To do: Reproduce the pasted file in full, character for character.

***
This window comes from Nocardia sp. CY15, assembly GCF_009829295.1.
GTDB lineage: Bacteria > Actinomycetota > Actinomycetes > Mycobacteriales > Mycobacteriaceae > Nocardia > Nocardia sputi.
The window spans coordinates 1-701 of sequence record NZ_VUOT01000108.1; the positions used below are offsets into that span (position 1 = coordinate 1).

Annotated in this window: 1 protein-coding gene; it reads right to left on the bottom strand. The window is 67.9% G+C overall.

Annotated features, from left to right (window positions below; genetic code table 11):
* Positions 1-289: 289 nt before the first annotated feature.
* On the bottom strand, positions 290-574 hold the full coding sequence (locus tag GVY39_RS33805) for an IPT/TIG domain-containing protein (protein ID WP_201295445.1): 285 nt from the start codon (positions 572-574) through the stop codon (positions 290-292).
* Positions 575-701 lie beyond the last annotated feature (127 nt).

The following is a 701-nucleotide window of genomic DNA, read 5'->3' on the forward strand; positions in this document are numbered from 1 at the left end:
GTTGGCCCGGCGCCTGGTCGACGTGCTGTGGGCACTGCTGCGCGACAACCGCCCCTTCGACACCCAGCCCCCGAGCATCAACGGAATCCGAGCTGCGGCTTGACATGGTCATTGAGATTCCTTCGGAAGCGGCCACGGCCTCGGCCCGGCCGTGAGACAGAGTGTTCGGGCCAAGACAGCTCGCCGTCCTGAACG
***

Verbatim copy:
This window comes from Nocardia sp. CY15, assembly GCF_009829295.1.
GTDB lineage: Bacteria > Actinomycetota > Actinomycetes > Mycobacteriales > Mycobacteriaceae > Nocardia > Nocardia sputi.
The window spans coordinates 1-701 of sequence record NZ_VUOT01000108.1; the positions used below are offsets into that span (position 1 = coordinate 1).

Annotated in this window: 1 protein-coding gene; it reads right to left on the bottom strand. The window is 67.9% G+C overall.

Annotated features, from left to right (window positions below; genetic code table 11):
* Positions 1-289: 289 nt before the first annotated feature.
* On the bottom strand, positions 290-574 hold the full coding sequence (locus tag GVY39_RS33805) for an IPT/TIG domain-containing protein (protein ID WP_201295445.1): 285 nt from the start codon (positions 572-574) through the stop codon (positions 290-292).
* Positions 575-701 lie beyond the last annotated feature (127 nt).

The following is a 701-nucleotide window of genomic DNA, read 5'->3' on the forward strand; positions in this document are numbered from 1 at the left end:
GTTGGCCCGGCGCCTGGTCGACGTGCTGTGGGCACTGCTGCGCGACAACCGCCCCTTCGACACCCAGCCCCCGAGCATCAACGGAATCCGAGCTGCGGCTTGACATGGTCATTGAGATTCCTTCGGAAGCGGCCACGGCCTCGGCCCGGCCGTGAGACAGAGTGTTCGGGCCAAGACAGCTCGCCGTCCTGAACG